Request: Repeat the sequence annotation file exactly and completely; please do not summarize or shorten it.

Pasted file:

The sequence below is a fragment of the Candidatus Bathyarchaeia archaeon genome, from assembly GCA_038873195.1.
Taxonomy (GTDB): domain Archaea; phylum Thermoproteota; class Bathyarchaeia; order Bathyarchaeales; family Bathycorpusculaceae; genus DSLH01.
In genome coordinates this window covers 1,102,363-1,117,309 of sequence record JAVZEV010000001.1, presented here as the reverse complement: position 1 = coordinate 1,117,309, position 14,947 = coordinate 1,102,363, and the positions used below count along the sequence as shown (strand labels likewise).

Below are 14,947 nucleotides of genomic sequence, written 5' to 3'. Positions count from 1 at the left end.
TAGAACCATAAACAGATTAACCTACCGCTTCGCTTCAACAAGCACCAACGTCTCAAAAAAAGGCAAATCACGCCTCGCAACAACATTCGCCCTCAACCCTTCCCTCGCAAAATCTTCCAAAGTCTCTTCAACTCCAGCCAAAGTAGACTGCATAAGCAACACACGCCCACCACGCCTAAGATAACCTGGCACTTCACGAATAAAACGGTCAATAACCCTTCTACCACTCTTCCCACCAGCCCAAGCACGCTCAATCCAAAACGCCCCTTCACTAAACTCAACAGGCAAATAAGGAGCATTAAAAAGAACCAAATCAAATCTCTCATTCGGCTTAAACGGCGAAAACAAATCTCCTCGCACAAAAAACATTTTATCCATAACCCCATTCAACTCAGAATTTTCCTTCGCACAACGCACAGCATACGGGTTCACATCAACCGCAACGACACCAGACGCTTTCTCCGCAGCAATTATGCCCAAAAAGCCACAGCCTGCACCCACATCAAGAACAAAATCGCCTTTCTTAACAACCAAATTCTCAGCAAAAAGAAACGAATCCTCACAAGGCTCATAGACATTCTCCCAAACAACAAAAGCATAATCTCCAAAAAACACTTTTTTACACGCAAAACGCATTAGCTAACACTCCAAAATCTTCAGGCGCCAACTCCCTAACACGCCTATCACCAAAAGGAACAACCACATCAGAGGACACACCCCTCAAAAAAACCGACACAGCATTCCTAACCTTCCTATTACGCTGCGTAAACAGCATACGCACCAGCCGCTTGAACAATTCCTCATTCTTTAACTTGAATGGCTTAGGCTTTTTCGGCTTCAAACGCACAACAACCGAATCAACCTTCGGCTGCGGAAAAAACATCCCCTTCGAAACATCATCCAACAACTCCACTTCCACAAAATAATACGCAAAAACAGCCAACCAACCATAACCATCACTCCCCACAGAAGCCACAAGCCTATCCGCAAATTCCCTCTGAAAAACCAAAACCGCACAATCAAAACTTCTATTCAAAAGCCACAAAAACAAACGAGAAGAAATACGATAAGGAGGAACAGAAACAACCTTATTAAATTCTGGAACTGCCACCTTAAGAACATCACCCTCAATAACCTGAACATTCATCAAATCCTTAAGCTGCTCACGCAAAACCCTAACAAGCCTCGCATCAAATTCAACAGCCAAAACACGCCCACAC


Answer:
The sequence below is a fragment of the Candidatus Bathyarchaeia archaeon genome, from assembly GCA_038873195.1.
Taxonomy (GTDB): domain Archaea; phylum Thermoproteota; class Bathyarchaeia; order Bathyarchaeales; family Bathycorpusculaceae; genus DSLH01.
In genome coordinates this window covers 1,102,363-1,117,309 of sequence record JAVZEV010000001.1, presented here as the reverse complement: position 1 = coordinate 1,117,309, position 14,947 = coordinate 1,102,363, and the positions used below count along the sequence as shown (strand labels likewise).

Below are 14,947 nucleotides of genomic sequence, written 5' to 3'. Positions count from 1 at the left end.
TAGAACCATAAACAGATTAACCTACCGCTTCGCTTCAACAAGCACCAACGTCTCAAAAAAAGGCAAATCACGCCTCGCAACAACATTCGCCCTCAACCCTTCCCTCGCAAAATCTTCCAAAGTCTCTTCAACTCCAGCCAAAGTAGACTGCATAAGCAACACACGCCCACCACGCCTAAGATAACCTGGCACTTCACGAATAAAACGGTCAATAACCCTTCTACCACTCTTCCCACCAGCCCAAGCACGCTCAATCCAAAACGCCCCTTCACTAAACTCAACAGGCAAATAAGGAGCATTAAAAAGAACCAAATCAAATCTCTCATTCGGCTTAAACGGCGAAAACAAATCTCCTCGCACAAAAAACATTTTATCCATAACCCCATTCAACTCAGAATTTTCCTTCGCACAACGCACAGCATACGGGTTCACATCAACCGCAACGACACCAGACGCTTTCTCCGCAGCAATTATGCCCAAAAAGCCACAGCCTGCACCCACATCAAGAACAAAATCGCCTTTCTTAACAACCAAATTCTCAGCAAAAAGAAACGAATCCTCACAAGGCTCATAGACATTCTCCCAAACAACAAAAGCATAATCTCCAAAAAACACTTTTTTACACGCAAAACGCATTAGCTAACACTCCAAAATCTTCAGGCGCCAACTCCCTAACACGCCTATCACCAAAAGGAACAACCACATCAGAGGACACACCCCTCAAAAAAACCGACACAGCATTCCTAACCTTCCTATTACGCTGCGTAAACAGCATACGCACCAGCCGCTTGAACAATTCCTCATTCTTTAACTTGAATGGCTTAGGCTTTTTCGGCTTCAAACGCACAACAACCGAATCAACCTTCGGCTGCGGAAAAAACATCCCCTTCGAAACATCATCCAACAACTCCACTTCCACAAAATAATACGCAAAAACAGCCAACCAACCATAACCATCACTCCCCACAGAAGCCACAAGCCTATCCGCAAATTCCCTCTGAAAAACCAAAACCGCACAATCAAAACTTCTATTCAAAAGCCACAAAAACAAACGAGAAGAAATACGATAAGGAGGAACAGAAACAACCTTATTAAATTCTGGAACTGCCACCTTAAGAACATCACCCTCAATAACCTGAACATTCATCAAATCCTTAAGCTGCTCACGCAAAACCCTAACAAGCCTCGCATCAAATTCAACAGCCAAAACACGCCCACAC